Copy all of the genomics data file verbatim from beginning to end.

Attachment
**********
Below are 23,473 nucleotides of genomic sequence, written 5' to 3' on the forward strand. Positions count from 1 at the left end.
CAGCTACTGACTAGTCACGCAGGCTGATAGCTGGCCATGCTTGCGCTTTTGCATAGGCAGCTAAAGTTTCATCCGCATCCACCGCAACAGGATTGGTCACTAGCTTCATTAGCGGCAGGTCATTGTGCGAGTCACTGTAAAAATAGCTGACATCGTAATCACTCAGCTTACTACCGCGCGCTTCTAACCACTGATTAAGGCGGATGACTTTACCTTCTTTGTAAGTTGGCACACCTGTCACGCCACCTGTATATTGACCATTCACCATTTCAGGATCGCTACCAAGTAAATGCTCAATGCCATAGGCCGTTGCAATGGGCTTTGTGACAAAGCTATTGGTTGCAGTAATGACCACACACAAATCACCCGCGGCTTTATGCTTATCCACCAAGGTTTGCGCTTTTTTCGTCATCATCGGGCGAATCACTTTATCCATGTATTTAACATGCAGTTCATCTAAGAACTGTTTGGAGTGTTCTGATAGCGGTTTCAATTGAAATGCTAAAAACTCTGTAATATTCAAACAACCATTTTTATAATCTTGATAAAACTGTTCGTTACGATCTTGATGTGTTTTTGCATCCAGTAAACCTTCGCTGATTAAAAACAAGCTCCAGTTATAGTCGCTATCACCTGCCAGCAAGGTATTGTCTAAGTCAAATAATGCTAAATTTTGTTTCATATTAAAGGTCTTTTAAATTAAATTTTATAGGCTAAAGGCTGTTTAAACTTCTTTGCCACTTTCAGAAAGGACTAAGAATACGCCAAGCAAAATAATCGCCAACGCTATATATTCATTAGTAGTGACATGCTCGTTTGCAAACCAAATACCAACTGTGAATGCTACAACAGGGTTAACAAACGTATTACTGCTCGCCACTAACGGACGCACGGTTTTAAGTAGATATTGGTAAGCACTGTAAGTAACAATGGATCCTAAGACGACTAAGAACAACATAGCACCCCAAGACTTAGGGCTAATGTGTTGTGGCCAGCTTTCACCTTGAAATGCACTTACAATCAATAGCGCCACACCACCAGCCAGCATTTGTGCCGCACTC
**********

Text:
Below are 23,473 nucleotides of genomic sequence, written 5' to 3' on the forward strand. Positions count from 1 at the left end.
CAGCTACTGACTAGTCACGCAGGCTGATAGCTGGCCATGCTTGCGCTTTTGCATAGGCAGCTAAAGTTTCATCCGCATCCACCGCAACAGGATTGGTCACTAGCTTCATTAGCGGCAGGTCATTGTGCGAGTCACTGTAAAAATAGCTGACATCGTAATCACTCAGCTTACTACCGCGCGCTTCTAACCACTGATTAAGGCGGATGACTTTACCTTCTTTGTAAGTTGGCACACCTGTCACGCCACCTGTATATTGACCATTCACCATTTCAGGATCGCTACCAAGTAAATGCTCAATGCCATAGGCCGTTGCAATGGGCTTTGTGACAAAGCTATTGGTTGCAGTAATGACCACACACAAATCACCCGCGGCTTTATGCTTATCCACCAAGGTTTGCGCTTTTTTCGTCATCATCGGGCGAATCACTTTATCCATGTATTTAACATGCAGTTCATCTAAGAACTGTTTGGAGTGTTCTGATAGCGGTTTCAATTGAAATGCTAAAAACTCTGTAATATTCAAACAACCATTTTTATAATCTTGATAAAACTGTTCGTTACGATCTTGATGTGTTTTTGCATCCAGTAAACCTTCGCTGATTAAAAACAAGCTCCAGTTATAGTCGCTATCACCTGCCAGCAAGGTATTGTCTAAGTCAAATAATGCTAAATTTTGTTTCATATTAAAGGTCTTTTAAATTAAATTTTATAGGCTAAAGGCTGTTTAAACTTCTTTGCCACTTTCAGAAAGGACTAAGAATACGCCAAGCAAAATAATCGCCAACGCTATATATTCATTAGTAGTGACATGCTCGTTTGCAAACCAAATACCAACTGTGAATGCTACAACAGGGTTAACAAACGTATTACTGCTCGCCACTAACGGACGCACGGTTTTAAGTAGATATTGGTAAGCACTGTAAGTAACAATGGATCCTAAGACGACTAAGAACAACATAGCACCCCAAGACTTAGGGCTAATGTGTTGTGGCCAGCTTTCACCTTGAAATGCACTTACAATCAATAGCGCCACACCACCAGCCAGCATTTGTGCCGCACTC